Social Enterprise Symposium: Transforming Business for
the Global Good
5 – 9 p.m. Thursday, March 25
Frank Auditorium, 1524 Van Munching Hall
Global Patent: Designs for the Developing World
The Base of the Pyramid, a term that describes the poorest segment of the
world’s population, provides a wealth of entrepreneurial opportunities as well
as a chance to better the world. The panel discussed the design, marketing and
delivery of products and services to the developing world. Moderated by David
Lovell, Associate Professor of Environmental and Civil Engineering at the A.
James Clark School of Engineering, and Director of the local chapter of
Engineers without Borders at the University of Maryland, the diverse panel
consisted of three social entrepreneurs.
Greg Van Kirk, Co-Founder of The New Development Solutions Group, an umbrella
organization creating access to essential products and services in rural areas
around the world, presented an overview of the micro-consignment organization of
the company. It’s an efficient and cost effective model, in which local
entrepreneurs market and deliver the products and services to consumers. A key
point with regard to marketing was addressed when Van Kirk pointed out that it
is important to price products and services just right because there is a
difference in what is perceived as cheap rather than inexpensive. Value creation
is the key to success.
Rajan Patel, Product Manager at Embrace, a development company specializing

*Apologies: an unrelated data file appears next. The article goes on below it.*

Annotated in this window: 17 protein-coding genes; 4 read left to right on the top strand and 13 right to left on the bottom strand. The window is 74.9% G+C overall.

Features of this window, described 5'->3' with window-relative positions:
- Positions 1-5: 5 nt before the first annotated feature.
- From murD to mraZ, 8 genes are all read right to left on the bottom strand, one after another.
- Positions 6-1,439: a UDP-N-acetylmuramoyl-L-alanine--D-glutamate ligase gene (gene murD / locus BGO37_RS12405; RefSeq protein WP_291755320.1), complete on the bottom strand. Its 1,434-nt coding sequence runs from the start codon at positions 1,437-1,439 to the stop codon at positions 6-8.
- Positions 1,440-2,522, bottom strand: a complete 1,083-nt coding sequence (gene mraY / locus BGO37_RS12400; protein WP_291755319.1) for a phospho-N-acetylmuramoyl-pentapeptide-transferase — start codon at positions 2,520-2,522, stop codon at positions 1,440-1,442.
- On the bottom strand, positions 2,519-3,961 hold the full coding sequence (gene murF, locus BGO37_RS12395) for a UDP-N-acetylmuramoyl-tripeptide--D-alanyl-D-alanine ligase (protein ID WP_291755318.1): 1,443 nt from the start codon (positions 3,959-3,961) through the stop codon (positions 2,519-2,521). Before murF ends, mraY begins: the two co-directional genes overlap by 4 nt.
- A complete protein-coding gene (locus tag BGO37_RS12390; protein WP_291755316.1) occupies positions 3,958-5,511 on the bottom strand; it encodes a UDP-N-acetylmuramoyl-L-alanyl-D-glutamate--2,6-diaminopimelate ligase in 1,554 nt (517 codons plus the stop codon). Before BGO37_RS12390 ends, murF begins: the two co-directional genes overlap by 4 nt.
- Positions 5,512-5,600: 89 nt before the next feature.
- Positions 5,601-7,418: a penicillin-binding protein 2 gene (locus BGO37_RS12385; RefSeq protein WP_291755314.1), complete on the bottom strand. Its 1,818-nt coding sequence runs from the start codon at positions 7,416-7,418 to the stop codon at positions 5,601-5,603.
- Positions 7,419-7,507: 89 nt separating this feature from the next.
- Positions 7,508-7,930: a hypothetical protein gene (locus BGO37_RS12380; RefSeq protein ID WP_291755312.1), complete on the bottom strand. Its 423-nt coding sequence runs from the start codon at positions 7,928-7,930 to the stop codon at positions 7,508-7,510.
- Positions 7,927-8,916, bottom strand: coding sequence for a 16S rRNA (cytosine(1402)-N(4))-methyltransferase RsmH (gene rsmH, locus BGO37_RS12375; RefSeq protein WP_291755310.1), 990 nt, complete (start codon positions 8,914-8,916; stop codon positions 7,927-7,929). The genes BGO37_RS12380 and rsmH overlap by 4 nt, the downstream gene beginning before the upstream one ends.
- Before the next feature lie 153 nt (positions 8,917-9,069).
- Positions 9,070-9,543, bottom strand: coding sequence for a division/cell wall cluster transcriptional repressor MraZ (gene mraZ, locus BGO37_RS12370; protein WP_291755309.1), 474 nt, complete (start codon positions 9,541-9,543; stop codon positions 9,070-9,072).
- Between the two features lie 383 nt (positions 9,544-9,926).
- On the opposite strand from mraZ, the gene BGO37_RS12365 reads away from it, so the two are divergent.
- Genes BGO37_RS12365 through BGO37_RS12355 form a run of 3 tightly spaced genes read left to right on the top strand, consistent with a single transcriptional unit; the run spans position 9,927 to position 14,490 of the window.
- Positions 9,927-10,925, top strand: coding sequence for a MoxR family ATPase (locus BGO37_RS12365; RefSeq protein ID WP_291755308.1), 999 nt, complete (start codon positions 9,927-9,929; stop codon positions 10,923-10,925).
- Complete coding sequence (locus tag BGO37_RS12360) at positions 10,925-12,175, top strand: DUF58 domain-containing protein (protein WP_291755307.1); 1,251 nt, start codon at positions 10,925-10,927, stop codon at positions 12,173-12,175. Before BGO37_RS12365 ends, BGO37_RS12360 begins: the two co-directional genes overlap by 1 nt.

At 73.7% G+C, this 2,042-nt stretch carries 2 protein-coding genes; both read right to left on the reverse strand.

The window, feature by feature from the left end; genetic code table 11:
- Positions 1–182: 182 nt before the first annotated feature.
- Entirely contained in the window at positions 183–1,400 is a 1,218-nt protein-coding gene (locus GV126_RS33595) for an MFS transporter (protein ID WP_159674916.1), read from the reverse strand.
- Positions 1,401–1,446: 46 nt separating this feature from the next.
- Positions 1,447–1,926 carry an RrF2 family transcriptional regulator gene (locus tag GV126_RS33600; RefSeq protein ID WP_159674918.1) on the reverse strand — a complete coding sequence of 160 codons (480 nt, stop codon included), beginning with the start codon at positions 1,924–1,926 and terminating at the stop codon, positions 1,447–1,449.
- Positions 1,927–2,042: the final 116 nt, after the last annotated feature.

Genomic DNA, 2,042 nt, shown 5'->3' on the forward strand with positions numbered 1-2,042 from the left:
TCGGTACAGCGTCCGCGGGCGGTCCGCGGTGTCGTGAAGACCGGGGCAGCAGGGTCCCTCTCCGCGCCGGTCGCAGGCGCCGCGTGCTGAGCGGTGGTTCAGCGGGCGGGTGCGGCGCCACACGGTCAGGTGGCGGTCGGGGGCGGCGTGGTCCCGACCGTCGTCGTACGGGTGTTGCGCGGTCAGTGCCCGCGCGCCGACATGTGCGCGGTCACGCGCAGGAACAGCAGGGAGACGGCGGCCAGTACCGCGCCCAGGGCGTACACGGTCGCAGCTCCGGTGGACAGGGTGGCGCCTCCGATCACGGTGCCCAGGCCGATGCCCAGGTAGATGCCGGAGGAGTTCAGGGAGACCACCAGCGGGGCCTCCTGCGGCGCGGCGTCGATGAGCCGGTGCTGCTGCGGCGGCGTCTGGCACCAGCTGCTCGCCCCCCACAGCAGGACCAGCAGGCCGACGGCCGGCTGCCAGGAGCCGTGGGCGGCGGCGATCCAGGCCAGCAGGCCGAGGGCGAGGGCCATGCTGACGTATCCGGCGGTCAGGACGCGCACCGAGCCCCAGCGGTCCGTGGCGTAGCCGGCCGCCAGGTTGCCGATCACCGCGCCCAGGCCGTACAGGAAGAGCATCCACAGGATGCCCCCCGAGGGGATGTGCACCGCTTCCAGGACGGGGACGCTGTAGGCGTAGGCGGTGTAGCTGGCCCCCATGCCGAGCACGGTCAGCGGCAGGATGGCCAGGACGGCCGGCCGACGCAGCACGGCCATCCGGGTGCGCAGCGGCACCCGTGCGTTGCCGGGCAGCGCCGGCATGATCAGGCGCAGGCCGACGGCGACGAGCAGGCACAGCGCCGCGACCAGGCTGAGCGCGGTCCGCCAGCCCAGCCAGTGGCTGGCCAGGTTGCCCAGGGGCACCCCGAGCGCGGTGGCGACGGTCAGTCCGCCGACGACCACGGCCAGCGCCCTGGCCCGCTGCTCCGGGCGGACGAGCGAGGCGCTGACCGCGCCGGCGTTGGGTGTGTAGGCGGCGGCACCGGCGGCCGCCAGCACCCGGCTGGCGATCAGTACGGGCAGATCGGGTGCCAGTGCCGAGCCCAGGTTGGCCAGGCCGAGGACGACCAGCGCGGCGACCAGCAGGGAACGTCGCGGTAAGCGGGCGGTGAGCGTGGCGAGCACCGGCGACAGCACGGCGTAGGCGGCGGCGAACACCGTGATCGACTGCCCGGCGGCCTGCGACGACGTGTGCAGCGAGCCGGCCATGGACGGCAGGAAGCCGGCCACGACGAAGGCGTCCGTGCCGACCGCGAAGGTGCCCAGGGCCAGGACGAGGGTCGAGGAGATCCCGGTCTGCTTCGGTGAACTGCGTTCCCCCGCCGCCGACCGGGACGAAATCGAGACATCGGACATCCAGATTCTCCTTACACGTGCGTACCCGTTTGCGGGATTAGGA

in the design of low cost products, discussed the challenges in the design
process of a product targeted for the developing world. Embrace is in the design
and testing process of a non-electric $25 incubator designed for rural
mothers-to-be in India. Patel discussed the challenges of this process, from the
reluctance of local women to give critical feedback for the product because of
cultural norms to bureaucratic gridlock in working with government authorities.
The key point of Patel’s presentation was that the designer does not have the
answers; it is the consumer who does and that is why clear communication is so
Tony Ciochetti, Thomas G. Eastman Chair & Director of the Center for Real
Estate at MIT, described the design process of a $1,000 house from the initial
student competition of a winning design, to building a prototype. The MIT’s “liveable,
sustainable, affordable” $1,000 shelter would be adapted to different environs
and cultures around the developing world. Ciochetti warned against imposing U.S.
or western ideas when designing for the developing world; rather, we should
The session concluded with a question and answer session for the audience and
moderator Lovell’s remark that social entrepreneurship is not easy but with hard
work and willingness to make and learn from one’s failures, one can achieve
success. (Jake Bies, Class of 2012)